6. Making the video

The Robora · Making the videoOnce you’ve written a script for your video, you’re happy with it, and you’ve practised reading it, you’ll want to record it.

If you don’t want to do a ‘talking to camera’ video – don’t worry; you don’t have to.

We have this idea that talking to camera helps us connect with an audience and looks professional, but we don’t have evidence that this method gets better results.

What’s going to get results is the ‘content’. 

That said, you still want your video recording to be as good as you can possibly get it because your audience will associate a good video with a good product.

If you’re recording slides, make sure you’re using a good quality screen recorder, for a nice clear image. 

Another thing that’ll really help is the quality of the sound recording. Audiences are far less forgiving of bad sound than they are of image quality. A good sound recording will really elevate your videos. I’ll make some recommendations for mics in a bit.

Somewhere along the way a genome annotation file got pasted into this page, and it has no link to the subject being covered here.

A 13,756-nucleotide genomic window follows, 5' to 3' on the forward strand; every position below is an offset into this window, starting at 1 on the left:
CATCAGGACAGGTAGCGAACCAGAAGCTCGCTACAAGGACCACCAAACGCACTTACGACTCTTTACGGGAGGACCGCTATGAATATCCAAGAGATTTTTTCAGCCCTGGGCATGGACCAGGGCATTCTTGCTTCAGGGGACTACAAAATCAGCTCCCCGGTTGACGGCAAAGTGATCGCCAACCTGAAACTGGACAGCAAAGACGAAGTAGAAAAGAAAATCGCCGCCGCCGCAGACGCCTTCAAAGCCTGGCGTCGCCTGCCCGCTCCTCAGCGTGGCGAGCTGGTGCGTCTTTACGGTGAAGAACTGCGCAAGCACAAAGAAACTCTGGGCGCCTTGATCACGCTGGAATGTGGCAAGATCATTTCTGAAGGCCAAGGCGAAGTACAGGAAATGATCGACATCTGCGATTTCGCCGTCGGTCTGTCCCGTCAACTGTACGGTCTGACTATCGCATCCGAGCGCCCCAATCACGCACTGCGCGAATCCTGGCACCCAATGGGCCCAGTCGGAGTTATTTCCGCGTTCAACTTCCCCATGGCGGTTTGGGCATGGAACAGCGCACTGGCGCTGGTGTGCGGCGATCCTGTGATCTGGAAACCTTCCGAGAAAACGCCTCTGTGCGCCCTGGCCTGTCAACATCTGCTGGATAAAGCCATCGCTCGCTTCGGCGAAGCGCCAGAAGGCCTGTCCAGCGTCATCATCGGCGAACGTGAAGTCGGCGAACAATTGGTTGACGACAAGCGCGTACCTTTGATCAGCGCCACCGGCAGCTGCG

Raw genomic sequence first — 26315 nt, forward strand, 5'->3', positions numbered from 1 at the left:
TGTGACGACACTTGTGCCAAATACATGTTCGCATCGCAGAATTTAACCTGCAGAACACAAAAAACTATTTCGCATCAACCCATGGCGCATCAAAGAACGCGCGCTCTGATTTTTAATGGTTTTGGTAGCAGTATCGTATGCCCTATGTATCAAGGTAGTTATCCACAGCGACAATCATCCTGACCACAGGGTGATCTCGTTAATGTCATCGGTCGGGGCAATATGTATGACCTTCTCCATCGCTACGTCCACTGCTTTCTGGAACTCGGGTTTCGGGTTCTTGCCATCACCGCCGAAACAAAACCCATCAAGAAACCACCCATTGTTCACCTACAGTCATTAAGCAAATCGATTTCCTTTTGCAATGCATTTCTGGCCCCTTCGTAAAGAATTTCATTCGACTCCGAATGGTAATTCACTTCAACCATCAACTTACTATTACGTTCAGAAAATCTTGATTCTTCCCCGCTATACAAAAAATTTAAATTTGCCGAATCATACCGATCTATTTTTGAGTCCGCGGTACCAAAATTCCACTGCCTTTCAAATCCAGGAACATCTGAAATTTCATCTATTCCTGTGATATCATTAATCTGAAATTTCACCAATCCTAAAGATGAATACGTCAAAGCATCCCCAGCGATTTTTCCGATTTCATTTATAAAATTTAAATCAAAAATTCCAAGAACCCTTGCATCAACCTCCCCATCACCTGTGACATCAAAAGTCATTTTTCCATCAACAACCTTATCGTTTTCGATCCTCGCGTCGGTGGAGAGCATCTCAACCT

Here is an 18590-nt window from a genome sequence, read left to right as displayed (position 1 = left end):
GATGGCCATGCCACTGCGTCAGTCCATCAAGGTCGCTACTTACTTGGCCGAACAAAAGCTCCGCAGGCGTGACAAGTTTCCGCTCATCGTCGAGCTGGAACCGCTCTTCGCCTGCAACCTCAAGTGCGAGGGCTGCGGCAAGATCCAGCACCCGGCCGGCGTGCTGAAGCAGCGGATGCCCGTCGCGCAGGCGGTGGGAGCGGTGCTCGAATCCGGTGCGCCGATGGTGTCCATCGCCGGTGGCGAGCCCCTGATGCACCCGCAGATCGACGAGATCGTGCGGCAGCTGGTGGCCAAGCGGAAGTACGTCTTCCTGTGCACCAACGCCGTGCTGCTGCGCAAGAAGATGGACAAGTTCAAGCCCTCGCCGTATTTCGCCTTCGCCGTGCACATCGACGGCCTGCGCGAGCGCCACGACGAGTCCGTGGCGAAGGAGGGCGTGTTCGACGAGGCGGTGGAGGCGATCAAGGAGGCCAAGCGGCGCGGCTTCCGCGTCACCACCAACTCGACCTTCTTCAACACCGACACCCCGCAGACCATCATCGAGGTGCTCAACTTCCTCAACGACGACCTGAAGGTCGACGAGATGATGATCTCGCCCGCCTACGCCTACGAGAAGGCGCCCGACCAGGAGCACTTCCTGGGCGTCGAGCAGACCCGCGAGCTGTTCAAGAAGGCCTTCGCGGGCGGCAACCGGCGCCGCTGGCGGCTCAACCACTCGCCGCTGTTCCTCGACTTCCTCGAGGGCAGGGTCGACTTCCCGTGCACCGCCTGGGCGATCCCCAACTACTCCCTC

Filming a slideshow on your computer

This is the cheapest, easiest and the most popular option. 

You create a slideshow in Keynote or PowerPoint with simple text and images to accompany what you’re saying in your script. Don’t just write your script out in a slideshow – that would be incredibly boring. Think of fun ways to illustrate, support and emphasise the points you’re making.

Although you can make slides in the above software options, you can also design slides in Canva. There’s a free and a ‘Pro’ option. The Pro version is only £8.99 a month and opens up a vast selection of images and elements (arrows, cartoon people, symbols etc). Once you get the hang of it, it’s very easy to use – we absolutely love it. You can also use Canva to help in the design of your funnel pages, which we do all the time. 

Once you have created your slide deck in Canva, you can export it to Powerpoint. Before you decide if you want to use Canva in this way, watch this tutorial to see how it works.